“Like IDLES,” Forbes offers as an example. “Obviously we’re very different bands, but they’ve got balls to go for it and commit to being a band. When we say we quit jobs to be in a band we mean working in pubs, they were dentists and shit like that. It takes a lot of guts to quit a job you spent years training for to tour tiny venues and hope you can make a living at it.”

“It’s not like we’re all in competition, either,” adds Steen. “Fontaines are doing really well, but we’re good mates with them, so that’s great to see. Grian actually called me after hearing the new album and told me how much he loved it, which was nice. He also told me it was really funny, and I remember being like, ‘is it?’ I don’t think I meant for it to be funny, but I keep hearing that from people. I took the lyrics quite seriously, but I think that I’m always so fixated on the mundane and making that extraordinary that the contrast there has a lot of humour in it. Humour is a big part of how we function as a band, but I didn’t go into it trying to take the piss out of anything or trying to give the commentary that I was on the first one. It’s a rock and a hard place, trying not to be too serious, but also not too flippant.”

“A lot of it comes down to that British mentality,” he continues. “We know what we want to do, and we know we don’t want to play stripped-back sets at pubs for the next 30 years, but we also want to maintain the elements that come with that, part of which is humour. We’re naturally self-deprecating, but I think that’s such a British thing, to do something you love and then take the piss out of it and talk it down.”

“We do also hate ourselves, so that helps,” grins Forbes.

“The first record definitely has more of that humour and that commentary in it, because I was 17 when I wrote most of it,” says Steen, rolling yet another cigarette. “The new album is much more personal because I’d been through a load of that shit that you think is so cliché to write about until it happens to you. Heartbreak is something you think you’ll never write about, then it happens to you, and suddenly there aren’t enough words to dedicate to it. Also with more political stuff, I think it’s best not to foreground it in the music, because what’s the point? It’d be funnier if a guitar band in 2020 wasn’t left-wing, they’d definitely get a lot more articles written about them.”

One place where the band’s politics do get foregrounded is on their Twitter account, where anti-tory tweets often outnumber band promotion. One recent example saw the band state: “said it before and will say it again unequivocally – if you voted tory, do not listen to our music. Have a look in the mirror and ask yourself how you became such a selfish individual.”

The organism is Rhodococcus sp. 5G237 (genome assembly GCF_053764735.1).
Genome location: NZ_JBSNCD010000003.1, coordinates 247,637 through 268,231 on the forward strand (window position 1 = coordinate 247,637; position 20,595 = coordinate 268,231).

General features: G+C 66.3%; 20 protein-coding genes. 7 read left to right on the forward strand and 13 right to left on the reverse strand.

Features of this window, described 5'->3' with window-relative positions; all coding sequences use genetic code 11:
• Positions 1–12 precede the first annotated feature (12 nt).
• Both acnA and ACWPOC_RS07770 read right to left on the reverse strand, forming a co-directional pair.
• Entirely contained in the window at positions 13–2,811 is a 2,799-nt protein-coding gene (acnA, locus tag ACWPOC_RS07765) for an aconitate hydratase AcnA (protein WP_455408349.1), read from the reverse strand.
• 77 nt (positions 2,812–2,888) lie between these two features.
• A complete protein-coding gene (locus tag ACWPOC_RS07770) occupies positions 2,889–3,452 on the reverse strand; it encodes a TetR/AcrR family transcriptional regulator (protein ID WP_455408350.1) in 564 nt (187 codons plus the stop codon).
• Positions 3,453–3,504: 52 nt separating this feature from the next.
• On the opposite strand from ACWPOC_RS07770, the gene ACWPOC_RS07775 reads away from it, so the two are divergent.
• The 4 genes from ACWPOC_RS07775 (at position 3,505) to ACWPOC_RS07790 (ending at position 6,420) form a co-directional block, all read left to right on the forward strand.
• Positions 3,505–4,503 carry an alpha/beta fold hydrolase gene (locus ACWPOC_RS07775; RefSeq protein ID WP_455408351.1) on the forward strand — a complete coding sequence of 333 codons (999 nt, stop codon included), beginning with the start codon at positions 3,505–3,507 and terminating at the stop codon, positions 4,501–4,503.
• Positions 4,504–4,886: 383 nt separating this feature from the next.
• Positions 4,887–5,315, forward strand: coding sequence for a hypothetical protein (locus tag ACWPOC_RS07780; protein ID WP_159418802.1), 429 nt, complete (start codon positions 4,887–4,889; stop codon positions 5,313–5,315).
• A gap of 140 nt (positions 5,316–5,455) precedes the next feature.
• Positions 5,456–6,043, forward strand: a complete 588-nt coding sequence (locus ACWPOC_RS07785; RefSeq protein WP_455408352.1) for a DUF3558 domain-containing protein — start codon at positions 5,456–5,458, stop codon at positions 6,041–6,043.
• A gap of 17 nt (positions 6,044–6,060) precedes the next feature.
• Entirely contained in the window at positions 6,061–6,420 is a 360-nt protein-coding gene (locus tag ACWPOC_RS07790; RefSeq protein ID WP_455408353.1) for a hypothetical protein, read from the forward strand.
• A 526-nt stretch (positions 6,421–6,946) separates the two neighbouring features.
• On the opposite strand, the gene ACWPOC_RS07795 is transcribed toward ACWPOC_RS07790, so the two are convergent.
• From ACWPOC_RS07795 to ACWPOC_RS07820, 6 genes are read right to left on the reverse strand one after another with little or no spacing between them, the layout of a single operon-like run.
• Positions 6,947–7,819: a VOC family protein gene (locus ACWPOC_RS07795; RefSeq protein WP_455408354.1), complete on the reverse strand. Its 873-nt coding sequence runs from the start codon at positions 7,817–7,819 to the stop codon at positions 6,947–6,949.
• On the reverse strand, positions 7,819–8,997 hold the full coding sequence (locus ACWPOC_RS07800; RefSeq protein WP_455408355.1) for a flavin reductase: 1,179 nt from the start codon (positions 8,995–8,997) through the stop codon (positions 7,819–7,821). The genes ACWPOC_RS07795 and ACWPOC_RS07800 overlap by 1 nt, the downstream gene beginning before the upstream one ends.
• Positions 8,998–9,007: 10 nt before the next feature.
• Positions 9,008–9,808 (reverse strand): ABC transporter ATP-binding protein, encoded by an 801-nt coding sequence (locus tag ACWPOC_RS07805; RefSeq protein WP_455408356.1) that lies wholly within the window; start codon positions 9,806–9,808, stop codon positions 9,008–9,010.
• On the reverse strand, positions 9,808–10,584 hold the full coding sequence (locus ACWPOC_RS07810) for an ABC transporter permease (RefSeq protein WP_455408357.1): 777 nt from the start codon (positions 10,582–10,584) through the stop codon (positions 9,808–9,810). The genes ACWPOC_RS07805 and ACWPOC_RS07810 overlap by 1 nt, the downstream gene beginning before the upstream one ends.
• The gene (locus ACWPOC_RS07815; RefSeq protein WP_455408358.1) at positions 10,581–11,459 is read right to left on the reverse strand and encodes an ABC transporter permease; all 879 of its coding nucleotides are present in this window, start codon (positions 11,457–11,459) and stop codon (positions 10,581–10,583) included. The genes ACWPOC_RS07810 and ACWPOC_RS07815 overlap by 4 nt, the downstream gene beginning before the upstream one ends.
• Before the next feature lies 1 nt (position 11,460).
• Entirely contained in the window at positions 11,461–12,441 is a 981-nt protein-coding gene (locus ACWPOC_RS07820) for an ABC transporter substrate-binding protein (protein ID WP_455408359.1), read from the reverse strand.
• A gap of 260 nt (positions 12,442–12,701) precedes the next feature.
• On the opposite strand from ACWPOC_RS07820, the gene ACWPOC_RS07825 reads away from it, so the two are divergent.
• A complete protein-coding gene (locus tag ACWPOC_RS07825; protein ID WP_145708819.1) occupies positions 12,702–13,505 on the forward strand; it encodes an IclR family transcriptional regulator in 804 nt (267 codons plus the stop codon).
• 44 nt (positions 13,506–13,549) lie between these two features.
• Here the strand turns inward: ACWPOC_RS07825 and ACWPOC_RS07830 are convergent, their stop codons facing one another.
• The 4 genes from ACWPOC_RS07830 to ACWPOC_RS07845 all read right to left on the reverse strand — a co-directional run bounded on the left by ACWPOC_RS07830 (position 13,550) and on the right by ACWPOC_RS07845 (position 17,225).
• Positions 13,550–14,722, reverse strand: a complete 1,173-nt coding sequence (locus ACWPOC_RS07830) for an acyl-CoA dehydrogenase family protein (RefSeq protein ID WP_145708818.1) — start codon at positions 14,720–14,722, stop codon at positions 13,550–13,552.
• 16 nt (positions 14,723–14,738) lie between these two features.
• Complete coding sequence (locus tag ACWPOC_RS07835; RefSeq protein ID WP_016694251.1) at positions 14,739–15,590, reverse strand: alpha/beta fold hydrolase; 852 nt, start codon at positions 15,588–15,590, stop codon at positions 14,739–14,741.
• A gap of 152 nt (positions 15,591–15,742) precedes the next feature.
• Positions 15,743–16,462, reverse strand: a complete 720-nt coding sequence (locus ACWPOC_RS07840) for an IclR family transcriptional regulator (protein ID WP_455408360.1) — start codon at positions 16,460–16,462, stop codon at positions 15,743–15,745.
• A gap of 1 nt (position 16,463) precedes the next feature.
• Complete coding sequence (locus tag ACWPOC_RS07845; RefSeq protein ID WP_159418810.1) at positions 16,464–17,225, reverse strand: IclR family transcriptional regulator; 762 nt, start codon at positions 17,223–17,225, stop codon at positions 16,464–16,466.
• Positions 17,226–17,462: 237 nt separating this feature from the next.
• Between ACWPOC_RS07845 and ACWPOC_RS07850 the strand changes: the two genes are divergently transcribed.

Forbes laughs as he’s reminded of the tweet. “Yeah, I do often get into trouble for tweets like that. My thinking is that even though we don’t want to write overtly political songs, we still want people to know our beliefs and where we stand on issues, so why not tweet about it? My mum works at St George’s [hospital], so obviously, a lot of it is quite close to me as well.”

“I don’t really understand Twitter,” says Steen. “I just go on Instagram because it has pictures. But of course we’re left-wing, and we have to make that obvious because for it to not be obvious is a problem and a dilemma as far as we’re concerned. But I don’t think that’s necessarily very interesting – I remember saying a while back that we should out ourselves as a Lib Dem band. The only Liberal Democrats in town, I think that would be the most hilarious move a band could make, just outing themselves as centrists.” He pauses as someone tries to get his attention – a fan has spotted him and worked up the courage to come and tell him how great Shame are. Forbes grins. “Stick that in the write-up, it makes us look popular!”

Well wishes duly accepted and drinks finish, the remaining members of Shame start to work out their next moves for the night. Asked if they’re still hang out as much and are as good friends as they were before the band got big, Forbes shakes his head. “It’s gone way beyond that now. I think of us more like cogs in a machine, a good machine though – like a really nice oven.” 

Taken from the November issue of Dork. Shame’s second album is coming very soon indeed.